Continuous blood glucose measurement also makes sense for type 2 diabetes

What Makes Good Glucose Control? – Few hypo and as much time as possible in the target area. Systems that continuously determine the glucose value in the subcutaneous adipose tissue can guarantee this much better than selective blood glucose measurements in type 1 and type 2 diabetes, according to a study in the specialized journal “Diabetes Therapy”.

Only about one third of children and adults with type 1 diabetes achieve long-term blood glucose (HbA1c) levels below 7.0%; not even half of people with type 2 diabetes fall below 7.5%. This is where systems that continuously measure glucose levels multiple times per hour come into play.

A comprehensive evaluation of the results of scientific studies with a total of approximately 28,000 type 1 diabetics and 2,400 type 2 diabetics shows that the use of a continuous blood glucose system was associated with significantly long-term blood sugar values. best: Within three to four months it fell in both types of diabetes by an average of 8.2 to 7.7 percent. People with a previously higher long-term blood sugar value especially benefited from the continuous measurement.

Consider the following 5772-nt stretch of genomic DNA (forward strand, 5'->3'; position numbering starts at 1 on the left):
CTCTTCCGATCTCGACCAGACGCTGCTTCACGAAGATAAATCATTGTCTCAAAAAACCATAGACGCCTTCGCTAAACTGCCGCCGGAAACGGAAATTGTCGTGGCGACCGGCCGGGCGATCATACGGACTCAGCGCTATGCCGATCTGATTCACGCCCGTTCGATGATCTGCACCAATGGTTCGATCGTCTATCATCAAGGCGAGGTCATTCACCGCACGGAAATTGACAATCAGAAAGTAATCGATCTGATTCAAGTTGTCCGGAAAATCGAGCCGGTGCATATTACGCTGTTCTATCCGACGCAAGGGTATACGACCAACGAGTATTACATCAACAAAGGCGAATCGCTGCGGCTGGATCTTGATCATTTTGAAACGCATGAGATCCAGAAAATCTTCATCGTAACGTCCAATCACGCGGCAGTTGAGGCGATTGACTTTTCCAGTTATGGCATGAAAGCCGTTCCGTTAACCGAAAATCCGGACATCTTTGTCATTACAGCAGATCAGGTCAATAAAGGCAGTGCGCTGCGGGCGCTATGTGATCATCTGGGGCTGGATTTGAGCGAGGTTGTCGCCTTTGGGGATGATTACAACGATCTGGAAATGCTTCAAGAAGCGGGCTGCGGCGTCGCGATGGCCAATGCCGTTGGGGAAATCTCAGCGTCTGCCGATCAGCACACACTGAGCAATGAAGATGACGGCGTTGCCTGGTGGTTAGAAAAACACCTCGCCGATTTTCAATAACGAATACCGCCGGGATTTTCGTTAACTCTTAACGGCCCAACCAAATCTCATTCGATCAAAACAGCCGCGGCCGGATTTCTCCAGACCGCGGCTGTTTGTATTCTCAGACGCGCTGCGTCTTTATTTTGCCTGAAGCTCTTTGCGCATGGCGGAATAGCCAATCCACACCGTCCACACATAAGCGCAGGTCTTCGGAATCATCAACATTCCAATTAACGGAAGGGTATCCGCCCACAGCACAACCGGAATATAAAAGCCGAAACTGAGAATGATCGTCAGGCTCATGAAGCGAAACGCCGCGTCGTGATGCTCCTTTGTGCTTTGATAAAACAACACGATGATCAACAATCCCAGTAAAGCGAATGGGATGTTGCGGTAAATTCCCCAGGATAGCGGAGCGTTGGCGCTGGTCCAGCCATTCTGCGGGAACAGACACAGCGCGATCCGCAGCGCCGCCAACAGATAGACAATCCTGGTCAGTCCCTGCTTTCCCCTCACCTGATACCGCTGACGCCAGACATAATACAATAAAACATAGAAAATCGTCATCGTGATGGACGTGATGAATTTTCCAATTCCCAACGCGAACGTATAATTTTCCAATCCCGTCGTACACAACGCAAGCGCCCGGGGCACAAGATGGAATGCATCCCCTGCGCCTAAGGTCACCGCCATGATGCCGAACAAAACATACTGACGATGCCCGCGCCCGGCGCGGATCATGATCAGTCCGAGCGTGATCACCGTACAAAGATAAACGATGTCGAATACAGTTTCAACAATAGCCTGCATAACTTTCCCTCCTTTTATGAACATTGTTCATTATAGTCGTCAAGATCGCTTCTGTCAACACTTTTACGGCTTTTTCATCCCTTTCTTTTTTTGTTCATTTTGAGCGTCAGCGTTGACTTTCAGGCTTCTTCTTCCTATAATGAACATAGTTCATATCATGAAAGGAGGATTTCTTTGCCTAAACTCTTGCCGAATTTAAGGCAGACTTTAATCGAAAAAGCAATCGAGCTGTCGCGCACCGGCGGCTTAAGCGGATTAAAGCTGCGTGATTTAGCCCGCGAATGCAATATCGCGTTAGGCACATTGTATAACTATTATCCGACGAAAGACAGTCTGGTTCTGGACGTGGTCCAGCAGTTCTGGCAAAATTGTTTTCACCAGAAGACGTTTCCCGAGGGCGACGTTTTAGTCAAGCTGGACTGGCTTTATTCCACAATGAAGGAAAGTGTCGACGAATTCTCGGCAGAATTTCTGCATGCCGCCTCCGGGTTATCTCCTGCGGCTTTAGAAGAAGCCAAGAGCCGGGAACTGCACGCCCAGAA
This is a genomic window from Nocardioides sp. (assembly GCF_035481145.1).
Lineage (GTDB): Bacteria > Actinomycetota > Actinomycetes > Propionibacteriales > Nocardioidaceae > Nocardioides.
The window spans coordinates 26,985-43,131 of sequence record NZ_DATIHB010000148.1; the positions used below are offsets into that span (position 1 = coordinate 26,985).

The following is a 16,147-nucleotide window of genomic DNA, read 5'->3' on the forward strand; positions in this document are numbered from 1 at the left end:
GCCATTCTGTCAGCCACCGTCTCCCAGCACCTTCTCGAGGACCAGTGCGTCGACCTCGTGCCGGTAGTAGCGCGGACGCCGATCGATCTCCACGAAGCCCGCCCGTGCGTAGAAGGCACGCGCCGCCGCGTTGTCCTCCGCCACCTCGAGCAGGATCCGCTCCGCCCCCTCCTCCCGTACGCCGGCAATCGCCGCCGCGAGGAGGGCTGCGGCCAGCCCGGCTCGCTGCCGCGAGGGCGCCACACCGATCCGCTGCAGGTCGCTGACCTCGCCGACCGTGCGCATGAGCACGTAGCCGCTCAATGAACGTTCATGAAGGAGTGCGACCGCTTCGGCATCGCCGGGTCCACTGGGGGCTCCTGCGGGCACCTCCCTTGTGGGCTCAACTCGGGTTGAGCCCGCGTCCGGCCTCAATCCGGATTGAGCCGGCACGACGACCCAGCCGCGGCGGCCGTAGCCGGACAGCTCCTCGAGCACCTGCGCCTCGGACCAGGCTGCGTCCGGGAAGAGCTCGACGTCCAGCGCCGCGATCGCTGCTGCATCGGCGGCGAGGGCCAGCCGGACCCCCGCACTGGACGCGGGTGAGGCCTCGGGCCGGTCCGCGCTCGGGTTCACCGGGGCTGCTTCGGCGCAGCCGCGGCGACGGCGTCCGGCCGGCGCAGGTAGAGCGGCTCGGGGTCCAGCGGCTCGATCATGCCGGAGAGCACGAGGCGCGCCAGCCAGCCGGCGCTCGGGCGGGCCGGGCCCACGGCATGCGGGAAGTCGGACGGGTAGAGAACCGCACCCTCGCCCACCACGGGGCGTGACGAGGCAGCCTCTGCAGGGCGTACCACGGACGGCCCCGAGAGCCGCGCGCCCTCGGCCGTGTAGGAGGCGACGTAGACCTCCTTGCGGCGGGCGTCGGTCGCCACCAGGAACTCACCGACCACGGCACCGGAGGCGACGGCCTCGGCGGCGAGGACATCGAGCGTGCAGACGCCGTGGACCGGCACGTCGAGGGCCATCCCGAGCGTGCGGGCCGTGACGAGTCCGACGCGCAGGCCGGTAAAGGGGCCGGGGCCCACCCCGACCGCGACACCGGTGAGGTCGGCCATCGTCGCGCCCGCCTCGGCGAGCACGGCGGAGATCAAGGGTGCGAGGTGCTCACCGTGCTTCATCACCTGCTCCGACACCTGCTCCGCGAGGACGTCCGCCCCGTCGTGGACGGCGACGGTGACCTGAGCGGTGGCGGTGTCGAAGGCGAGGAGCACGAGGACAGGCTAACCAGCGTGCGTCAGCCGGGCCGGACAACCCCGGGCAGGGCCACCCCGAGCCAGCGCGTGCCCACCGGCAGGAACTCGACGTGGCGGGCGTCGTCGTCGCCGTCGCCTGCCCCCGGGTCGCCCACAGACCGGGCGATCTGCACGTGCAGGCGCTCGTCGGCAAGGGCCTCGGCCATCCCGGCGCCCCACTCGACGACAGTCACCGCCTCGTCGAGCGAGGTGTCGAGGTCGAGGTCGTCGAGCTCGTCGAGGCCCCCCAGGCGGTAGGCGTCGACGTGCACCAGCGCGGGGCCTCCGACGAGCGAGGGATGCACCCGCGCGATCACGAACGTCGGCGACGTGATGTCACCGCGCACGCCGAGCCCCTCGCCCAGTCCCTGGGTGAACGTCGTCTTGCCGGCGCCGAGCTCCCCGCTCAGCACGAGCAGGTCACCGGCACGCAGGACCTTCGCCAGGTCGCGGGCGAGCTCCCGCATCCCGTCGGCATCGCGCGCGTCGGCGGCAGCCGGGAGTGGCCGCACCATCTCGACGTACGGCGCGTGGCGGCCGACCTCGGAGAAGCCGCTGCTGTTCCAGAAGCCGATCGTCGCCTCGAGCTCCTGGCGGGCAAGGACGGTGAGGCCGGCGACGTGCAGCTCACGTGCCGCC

The effects lasted for up to 12 months in type 2 diabetes, probably longer, but there was not enough data on this. For type 1 diabetes, there have been some long-term studies that have shown positive effects for up to 24 months.

The researchers see the findings as proof that people with type 2 diabetes, who until now have had to pay for this type of measurement in most countries, also benefit from these systems. “Our analysis shows the importance of continuous glucose monitoring to support glycemic control, even in people with insulin-dependent type 2 diabetes. Many of these people face the same risk of complications as people with type 1 diabetes, and they also need to monitor their blood glucose levels. However, they are rarely treated the same when it comes to accessing sensor technology, ”said Prof. Dr. Mark Evans of the University of Cambridge.

What: DOI 10.1007 / s13300-022-01253-9

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